The Christus Factus Est is one of the most beautiful chants of the entire liturgical year. This Gradual can be heard on Palm Sunday and Good Friday in the Ordinary Form; on both occasions just before the Passion is read . In the Extraordinary Form it is sung on Holy Thursday before the Gospel of the Washing of the Apostles Feet. It is sung at Tenebrae, (Matins and Lauds of Holy Thursday, Good Friday and Holy Saturday, On Holy Thursday, it is said at all of the Hours, including Tenebrae, as far as, “usque ad mortem”; on Good Friday the words “mortem autem Crucis” are added, and on Holy Saturday the rest (“propter quod et Deus…)
I even found a piece on the New Liturgical Movement detailing where it is sung at an old rite on Holy Thursday for the Washing of the Altar.
Quite simply, it is everywhere during Holy Week.
It begins with the Respond :-
Christ became obedient for us unto death, even death on a cross.
from Phillippians 2:8 And being found in human form he humbled himself and became obedient on the cross.
The literal translation is:
Christus Factus Est pro nobis- Christ is made for us. Is created for us.
obediens usque ad mortem – obedient all the way to death
mortem autem crucis – death even on the cross
The first thing that struck me when studying this chant, is its unusual place in the Mass. In the Ordinary Form, why have the Tract and the Gradual been swopped around? Stan Metheny writes in his article on the Gradual for the Westminster Cathedral magazine ‘Oremus,’ “Like the Alleluia and the Tract’ the Gradual is a response chant, sung as a response to, or a prolongation of, or a meditation on, the scripture reading that is has just proclaimed.’ It can be no coincidence that in both the Palm Sunday and Good Friday liturgies we sing this chant just before the Passion is read. It is an incredibly important meditation on the events to come.
Look closely not just at the text but at the clues found in the neumes as the chant alternates between B flat and B natural and you will discover that this Gradual encapsulates the entire meaning and the emotions associated with Holy Week. Here we have the pain and the sorrow of Jesus’ Crucifixion as he emptied himself, being obedient to the point of death. Then we experience the joy of the Resurrection as God exalted him and bestowed upon him, the name above all names.
On Palm Sunday. when we first hear the Christus Factus Est, we have moved from the triumphant proclamations of ‘Hosannah’ of Jesus’ entry into Jerusalem and are about to embark on the sombre reading of the Passion.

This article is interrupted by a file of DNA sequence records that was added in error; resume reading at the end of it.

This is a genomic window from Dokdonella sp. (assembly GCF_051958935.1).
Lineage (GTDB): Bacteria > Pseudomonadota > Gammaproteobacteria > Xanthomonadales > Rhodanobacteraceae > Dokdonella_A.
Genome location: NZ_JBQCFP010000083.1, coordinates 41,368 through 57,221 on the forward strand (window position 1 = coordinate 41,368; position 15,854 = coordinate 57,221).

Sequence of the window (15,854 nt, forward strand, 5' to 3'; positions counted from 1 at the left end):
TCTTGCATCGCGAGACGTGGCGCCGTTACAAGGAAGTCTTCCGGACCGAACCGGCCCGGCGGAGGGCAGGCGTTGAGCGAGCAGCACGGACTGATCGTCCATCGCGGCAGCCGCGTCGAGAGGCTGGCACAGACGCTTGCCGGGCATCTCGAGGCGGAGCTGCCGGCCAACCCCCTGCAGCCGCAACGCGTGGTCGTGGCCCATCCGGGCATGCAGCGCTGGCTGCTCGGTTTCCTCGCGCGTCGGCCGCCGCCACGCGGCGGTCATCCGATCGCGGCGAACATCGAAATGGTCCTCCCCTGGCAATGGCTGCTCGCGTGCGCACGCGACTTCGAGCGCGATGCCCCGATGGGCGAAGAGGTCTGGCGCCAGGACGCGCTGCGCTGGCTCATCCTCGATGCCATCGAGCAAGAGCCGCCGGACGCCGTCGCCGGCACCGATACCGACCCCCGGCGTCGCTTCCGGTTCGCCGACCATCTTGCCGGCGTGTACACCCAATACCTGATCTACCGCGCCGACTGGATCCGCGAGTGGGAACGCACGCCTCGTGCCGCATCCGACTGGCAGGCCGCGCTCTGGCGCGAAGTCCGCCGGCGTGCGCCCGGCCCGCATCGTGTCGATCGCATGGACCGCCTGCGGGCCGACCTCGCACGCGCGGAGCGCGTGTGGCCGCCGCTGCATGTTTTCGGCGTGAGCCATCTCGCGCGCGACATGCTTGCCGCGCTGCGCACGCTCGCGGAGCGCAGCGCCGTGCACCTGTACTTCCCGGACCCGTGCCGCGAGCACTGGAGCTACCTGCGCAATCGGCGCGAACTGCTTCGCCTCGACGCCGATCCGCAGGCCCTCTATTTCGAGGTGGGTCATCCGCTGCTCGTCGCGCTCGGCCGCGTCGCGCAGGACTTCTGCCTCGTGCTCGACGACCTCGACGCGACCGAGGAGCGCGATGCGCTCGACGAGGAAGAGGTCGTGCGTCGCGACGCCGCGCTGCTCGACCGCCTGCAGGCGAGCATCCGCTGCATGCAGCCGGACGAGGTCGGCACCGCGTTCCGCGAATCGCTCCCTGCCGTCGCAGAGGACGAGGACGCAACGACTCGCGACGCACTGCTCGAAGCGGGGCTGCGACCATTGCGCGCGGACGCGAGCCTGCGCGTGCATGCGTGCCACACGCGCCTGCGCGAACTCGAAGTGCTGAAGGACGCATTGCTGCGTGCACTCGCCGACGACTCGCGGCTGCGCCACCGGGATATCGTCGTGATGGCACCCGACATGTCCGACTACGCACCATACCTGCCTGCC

A further study of the neumes of ‘Christus Factus Est’ make it even more compelling. The three notes of the ‘Christ’ of Christus and then repeated on the “fact” of ‘factus’ symbolise the Holy Trinity. According to Robert Fowells in ‘Chant Made Simple’ the three heavily percussive notes followed by a long Clivis on the ‘Cru’ of ‘Crucis’ “are a reminder of the nails being driven into the cross.” He continues by saying ‘The melismas that follow relate to the crucifixion. The pattern f-e-g-a is a reminder of the death and resurrection and the pattern f-a-g-a represents the joy of the resurrection.
I remember last year on Palm Sunday singing the plainsong Christus Factus Est and being struck with how the tone of the Mass had suddenly shifted from the great joy of the Hosannah into the sadness of Holy Week. Even last week I was lamenting the loss of the Christus Factus Est from the Mass of Holy Thursday. Now, I think I am starting to understand why it is important that we sing these words of St Paul on Palm Sunday and why we do not wait until Holy Thursday to utter them. This text is the backbone of Holy Week. Understand these few sentences and the foundations of our faith are laid.
To paraphrase Dom Prosper Gueranger, upon saying these words how can we not adore this great God. How can we not adore the ‘infinite goodness of this Jesus, who made Himself a Victim, that He might save us sinners. ‘
We are singing the Anerio setting for Palm Sunday and the chant setting for Good Friday.